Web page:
Until about 150 years ago, ninja were active in Japan. Ninja were employed by rulers at that time and used their special stealthy skills in ninjutsu — the art of the ninja — like spies to fight for their employers. Of course, there is no ninja in Japan today, and they only live on in pop culture such as manga, anime and films. With time, ninja have become something of legend, and known by many people overseas as well. There are a number of ninja-related attractions and facilities to experience ninja-style activities in Japan, and many kids get together to enjoy ninja experiences on holidays. Still today, the ninja has been a hero for kids in Japan.
Ninjutsu: Special Spy Skills
Dressed ninja style in dark colors to melt into the darkness and avoid detection by the enemy. (Koka Ninja Village)
From the 10th to 19th centuries, there was a class of people known as bushi, or warriors in Japan. These bushi were, like ninja, employed by regional rulers. In today’s terms, these bushi were roughly the equivalent of military units that fought battles and wars. In contrast, ninja were more akin to spies, like “special forces” undertaking covert missions to gather information on other regions or disrupt enemy operations.
There is a stereotypical image of a ninja clad in black from head to toe, a typical ninja outfit. Some manga portray ninja not only in black, but also in blue or red. It is said that black outfits helped the ninja disappear into the darkness. In reality, however, it is generally believed that ninja went about their work disguised as everyday citizens to hide their identity as ninja.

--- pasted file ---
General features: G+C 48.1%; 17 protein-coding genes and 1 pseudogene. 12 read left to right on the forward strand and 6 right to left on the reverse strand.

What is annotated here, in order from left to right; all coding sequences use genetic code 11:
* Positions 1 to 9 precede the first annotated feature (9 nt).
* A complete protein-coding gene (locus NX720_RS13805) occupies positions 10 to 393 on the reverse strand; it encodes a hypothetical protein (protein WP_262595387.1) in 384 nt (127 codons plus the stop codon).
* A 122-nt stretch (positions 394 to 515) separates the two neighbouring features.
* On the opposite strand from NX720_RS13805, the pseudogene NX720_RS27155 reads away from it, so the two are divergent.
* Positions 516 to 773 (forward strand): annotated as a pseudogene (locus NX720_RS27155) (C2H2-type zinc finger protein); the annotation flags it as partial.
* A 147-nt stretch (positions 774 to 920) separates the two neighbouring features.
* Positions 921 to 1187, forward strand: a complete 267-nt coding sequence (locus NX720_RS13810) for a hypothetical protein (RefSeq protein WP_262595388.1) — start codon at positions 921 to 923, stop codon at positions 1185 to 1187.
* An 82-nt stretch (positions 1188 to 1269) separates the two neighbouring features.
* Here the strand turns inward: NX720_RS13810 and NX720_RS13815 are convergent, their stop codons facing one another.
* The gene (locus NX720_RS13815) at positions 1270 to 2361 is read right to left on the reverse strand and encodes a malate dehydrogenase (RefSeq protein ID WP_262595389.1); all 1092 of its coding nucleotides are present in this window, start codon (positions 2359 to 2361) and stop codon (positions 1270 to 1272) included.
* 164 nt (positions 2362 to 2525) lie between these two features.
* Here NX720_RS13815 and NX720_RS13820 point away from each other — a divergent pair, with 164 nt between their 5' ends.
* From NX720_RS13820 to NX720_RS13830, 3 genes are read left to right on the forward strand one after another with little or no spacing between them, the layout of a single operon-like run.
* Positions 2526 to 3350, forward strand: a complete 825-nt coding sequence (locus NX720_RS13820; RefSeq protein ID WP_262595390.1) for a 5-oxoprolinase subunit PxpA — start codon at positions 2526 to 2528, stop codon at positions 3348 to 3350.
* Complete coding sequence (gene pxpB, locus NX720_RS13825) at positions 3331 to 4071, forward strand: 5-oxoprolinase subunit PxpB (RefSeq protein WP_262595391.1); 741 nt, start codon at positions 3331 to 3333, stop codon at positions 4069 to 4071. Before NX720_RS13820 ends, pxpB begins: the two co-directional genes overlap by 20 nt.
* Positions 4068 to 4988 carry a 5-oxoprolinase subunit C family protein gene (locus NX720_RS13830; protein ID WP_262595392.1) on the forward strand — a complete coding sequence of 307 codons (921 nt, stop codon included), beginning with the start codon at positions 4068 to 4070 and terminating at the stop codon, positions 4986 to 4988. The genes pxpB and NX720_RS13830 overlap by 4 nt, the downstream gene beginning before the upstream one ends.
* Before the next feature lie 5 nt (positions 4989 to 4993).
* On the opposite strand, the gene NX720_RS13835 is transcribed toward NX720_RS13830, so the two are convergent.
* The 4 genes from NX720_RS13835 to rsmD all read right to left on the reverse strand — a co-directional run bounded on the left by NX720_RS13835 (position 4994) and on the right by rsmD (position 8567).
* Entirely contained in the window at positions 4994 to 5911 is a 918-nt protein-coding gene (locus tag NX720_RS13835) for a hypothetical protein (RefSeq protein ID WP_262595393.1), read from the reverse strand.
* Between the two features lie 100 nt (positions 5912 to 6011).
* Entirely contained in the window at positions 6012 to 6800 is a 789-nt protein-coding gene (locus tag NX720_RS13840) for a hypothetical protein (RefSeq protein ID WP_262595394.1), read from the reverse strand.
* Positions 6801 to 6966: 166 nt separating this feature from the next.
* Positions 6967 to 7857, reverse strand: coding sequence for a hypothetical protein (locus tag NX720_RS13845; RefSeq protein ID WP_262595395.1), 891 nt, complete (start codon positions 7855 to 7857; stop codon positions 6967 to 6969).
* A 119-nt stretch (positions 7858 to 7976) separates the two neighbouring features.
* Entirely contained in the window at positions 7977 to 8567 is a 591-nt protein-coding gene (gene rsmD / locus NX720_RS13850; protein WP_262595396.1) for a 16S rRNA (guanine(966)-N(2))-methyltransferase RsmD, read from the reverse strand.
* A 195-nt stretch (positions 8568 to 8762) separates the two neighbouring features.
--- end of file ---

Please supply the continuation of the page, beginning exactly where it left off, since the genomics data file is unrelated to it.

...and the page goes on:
What is amazing about ninja is their unique skills, or ninjutsu, that have been acquired through various specialized training. Ninja were known to easily conceal their identities disguising themselves as merchants, businessmen of their day, or travelers. They could also use a hypnosis technique to manipulate people to do their bidding, to stay submerged underwater for extended periods of time by using a snorkel-like tool and to run without making a sound.
When a ninja got stuck in a tight spot or disadvantageous position, the ninja would use as a diversion a fire technique with small balls of explosives made with gunpowder, adeptly using the resulting flash and clouds of smoke to distract their enemies and cover their escape.
Ninja are also known for their use of shuriken, or concealed metal weapons with sharpened ends that were used for daunting and wounding enemies. Shuriken are sometimes called “throwing stars” in English but, in fact, there are various shapes including straight, stick-shaped shuriken as well as cross-shaped models. Ninja had a very advanced understanding of poison and pharmaceutical knowledge as well, and were known to coat shuriken blades with poison to fatally wound their targets from a distance.
Shuriken, one sort of ninja’s important weapons, are thrown at one’s enemy. (Koka Ninja Village)